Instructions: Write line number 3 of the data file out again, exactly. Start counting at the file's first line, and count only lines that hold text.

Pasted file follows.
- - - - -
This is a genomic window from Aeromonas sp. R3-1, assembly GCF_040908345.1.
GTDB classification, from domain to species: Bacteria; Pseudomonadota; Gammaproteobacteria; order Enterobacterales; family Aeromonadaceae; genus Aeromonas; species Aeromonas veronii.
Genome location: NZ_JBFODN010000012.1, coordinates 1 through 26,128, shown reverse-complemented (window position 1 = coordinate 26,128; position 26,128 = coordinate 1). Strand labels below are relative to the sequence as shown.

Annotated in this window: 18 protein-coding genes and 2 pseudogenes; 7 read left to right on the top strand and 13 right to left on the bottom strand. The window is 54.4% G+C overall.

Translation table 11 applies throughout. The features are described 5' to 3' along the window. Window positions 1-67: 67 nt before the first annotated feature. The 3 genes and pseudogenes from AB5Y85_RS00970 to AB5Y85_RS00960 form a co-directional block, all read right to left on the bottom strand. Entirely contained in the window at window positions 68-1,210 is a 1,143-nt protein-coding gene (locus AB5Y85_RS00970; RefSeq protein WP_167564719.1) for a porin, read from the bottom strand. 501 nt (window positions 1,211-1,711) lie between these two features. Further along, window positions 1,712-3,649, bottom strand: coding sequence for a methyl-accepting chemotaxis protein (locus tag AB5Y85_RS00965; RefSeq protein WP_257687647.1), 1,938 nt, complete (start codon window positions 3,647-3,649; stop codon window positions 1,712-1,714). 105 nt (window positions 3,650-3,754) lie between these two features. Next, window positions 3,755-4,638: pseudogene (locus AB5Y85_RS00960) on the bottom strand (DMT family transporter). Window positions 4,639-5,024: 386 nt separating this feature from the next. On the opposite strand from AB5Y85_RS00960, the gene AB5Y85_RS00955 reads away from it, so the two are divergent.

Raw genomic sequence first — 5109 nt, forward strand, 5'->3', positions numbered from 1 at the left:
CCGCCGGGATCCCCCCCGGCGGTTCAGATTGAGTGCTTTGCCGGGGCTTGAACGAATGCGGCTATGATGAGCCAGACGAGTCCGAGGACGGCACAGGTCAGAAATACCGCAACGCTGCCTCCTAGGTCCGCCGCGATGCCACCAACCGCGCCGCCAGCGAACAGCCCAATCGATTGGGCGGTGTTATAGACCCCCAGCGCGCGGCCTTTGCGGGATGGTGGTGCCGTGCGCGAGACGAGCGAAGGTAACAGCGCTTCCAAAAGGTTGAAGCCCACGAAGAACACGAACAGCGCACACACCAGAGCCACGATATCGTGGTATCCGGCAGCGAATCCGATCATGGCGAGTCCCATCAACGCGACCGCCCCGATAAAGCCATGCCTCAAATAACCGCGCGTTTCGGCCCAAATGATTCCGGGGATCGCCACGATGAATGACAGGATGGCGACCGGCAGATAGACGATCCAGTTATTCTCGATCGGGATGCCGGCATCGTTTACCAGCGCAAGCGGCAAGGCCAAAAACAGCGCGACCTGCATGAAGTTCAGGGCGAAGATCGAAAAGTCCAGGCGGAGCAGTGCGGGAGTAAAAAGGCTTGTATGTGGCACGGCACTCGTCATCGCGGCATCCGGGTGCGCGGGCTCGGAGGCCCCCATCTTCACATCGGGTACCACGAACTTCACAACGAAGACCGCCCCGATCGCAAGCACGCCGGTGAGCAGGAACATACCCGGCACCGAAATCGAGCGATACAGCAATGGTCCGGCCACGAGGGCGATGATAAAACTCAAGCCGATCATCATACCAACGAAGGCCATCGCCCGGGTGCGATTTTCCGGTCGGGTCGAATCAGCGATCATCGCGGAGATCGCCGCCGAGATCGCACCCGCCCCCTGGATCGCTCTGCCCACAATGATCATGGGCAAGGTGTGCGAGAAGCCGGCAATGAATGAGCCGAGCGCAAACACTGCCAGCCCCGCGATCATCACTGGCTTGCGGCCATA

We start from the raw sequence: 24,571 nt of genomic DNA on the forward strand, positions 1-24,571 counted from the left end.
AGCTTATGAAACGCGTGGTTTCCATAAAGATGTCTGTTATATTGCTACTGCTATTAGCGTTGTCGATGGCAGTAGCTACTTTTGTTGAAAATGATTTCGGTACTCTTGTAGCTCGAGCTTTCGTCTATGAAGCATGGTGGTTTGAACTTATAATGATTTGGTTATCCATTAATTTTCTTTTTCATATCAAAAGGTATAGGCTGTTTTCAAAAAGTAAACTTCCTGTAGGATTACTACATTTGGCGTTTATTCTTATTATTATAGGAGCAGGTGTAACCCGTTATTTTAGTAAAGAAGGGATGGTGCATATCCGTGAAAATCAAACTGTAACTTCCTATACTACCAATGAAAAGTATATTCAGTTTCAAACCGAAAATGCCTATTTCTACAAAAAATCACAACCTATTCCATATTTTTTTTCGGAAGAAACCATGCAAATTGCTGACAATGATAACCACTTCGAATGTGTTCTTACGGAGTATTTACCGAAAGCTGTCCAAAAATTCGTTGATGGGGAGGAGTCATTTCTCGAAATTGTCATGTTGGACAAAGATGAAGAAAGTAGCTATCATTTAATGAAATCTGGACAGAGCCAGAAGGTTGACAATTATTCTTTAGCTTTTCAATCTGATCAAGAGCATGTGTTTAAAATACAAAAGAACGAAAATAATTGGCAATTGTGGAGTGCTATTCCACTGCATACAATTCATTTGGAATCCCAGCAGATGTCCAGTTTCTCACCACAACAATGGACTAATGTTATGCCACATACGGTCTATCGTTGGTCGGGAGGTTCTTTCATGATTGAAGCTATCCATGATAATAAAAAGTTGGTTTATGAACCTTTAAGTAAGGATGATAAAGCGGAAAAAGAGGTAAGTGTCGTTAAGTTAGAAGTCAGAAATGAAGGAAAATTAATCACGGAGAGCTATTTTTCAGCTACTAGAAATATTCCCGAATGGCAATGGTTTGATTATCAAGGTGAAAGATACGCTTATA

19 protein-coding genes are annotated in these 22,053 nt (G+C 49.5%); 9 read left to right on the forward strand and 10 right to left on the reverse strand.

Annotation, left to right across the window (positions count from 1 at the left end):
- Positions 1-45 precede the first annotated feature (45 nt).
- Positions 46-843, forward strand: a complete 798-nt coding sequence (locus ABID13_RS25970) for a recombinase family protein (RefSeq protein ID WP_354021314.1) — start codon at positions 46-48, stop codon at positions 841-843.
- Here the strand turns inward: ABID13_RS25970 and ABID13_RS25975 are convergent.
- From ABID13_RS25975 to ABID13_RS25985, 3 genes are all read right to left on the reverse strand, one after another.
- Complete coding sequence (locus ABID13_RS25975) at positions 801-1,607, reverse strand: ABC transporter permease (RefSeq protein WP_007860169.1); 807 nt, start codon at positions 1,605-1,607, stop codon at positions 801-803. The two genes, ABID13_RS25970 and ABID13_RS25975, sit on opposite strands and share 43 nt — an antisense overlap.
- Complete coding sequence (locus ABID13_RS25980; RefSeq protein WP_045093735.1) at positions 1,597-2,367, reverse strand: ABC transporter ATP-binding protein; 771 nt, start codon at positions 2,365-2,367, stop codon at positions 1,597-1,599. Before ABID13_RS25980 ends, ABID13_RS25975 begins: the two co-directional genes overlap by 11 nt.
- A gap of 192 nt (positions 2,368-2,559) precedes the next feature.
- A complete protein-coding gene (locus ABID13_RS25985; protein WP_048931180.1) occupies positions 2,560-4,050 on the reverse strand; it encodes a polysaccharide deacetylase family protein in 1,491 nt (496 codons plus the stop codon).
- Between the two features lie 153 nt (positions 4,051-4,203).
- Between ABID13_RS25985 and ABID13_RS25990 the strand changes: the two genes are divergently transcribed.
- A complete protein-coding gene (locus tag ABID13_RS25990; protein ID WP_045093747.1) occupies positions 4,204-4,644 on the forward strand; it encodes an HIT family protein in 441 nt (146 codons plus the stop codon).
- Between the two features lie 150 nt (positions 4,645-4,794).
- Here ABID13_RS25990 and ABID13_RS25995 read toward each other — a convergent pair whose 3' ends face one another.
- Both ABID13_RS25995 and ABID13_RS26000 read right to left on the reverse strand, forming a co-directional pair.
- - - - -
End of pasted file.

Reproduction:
Genome location: NZ_JBFODN010000012.1, coordinates 1 through 26,128, shown reverse-complemented (window position 1 = coordinate 26,128; position 26,128 = coordinate 1). Strand labels below are relative to the sequence as shown.